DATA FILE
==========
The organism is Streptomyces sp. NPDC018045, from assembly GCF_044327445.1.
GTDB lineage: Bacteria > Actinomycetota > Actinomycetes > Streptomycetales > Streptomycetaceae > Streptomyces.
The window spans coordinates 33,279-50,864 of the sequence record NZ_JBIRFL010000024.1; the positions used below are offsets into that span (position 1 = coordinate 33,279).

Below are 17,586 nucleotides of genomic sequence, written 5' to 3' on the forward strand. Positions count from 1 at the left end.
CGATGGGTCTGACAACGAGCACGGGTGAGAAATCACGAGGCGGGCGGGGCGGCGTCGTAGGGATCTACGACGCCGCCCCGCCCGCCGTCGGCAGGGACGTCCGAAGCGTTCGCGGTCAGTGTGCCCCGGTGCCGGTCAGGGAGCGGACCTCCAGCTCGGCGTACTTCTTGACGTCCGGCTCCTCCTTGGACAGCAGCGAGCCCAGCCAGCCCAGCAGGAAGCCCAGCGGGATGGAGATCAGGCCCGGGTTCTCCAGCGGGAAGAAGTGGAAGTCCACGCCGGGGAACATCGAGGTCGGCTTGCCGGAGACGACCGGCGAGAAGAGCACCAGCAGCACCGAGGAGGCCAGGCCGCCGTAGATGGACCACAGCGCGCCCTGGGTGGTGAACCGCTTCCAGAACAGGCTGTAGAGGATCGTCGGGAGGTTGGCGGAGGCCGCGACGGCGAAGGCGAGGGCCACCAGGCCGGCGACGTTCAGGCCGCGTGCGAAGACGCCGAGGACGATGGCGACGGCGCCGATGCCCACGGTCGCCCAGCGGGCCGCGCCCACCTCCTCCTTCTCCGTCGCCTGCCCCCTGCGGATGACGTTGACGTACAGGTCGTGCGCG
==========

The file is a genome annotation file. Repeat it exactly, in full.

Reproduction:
The organism is Streptomyces sp. NPDC018045, from assembly GCF_044327445.1.
GTDB lineage: Bacteria > Actinomycetota > Actinomycetes > Streptomycetales > Streptomycetaceae > Streptomyces.
The window spans coordinates 33,279-50,864 of the sequence record NZ_JBIRFL010000024.1; the positions used below are offsets into that span (position 1 = coordinate 33,279).

Below are 17,586 nucleotides of genomic sequence, written 5' to 3' on the forward strand. Positions count from 1 at the left end.
CGATGGGTCTGACAACGAGCACGGGTGAGAAATCACGAGGCGGGCGGGGCGGCGTCGTAGGGATCTACGACGCCGCCCCGCCCGCCGTCGGCAGGGACGTCCGAAGCGTTCGCGGTCAGTGTGCCCCGGTGCCGGTCAGGGAGCGGACCTCCAGCTCGGCGTACTTCTTGACGTCCGGCTCCTCCTTGGACAGCAGCGAGCCCAGCCAGCCCAGCAGGAAGCCCAGCGGGATGGAGATCAGGCCCGGGTTCTCCAGCGGGAAGAAGTGGAAGTCCACGCCGGGGAACATCGAGGTCGGCTTGCCGGAGACGACCGGCGAGAAGAGCACCAGCAGCACCGAGGAGGCCAGGCCGCCGTAGATGGACCACAGCGCGCCCTGGGTGGTGAACCGCTTCCAGAACAGGCTGTAGAGGATCGTCGGGAGGTTGGCGGAGGCCGCGACGGCGAAGGCGAGGGCCACCAGGCCGGCGACGTTCAGGCCGCGTGCGAAGACGCCGAGGACGATGGCGACGGCGCCGATGCCCACGGTCGCCCAGCGGGCCGCGCCCACCTCCTCCTTCTCCGTCGCCTGCCCCCTGCGGATGACGTTGACGTACAGGTCGTGCGCG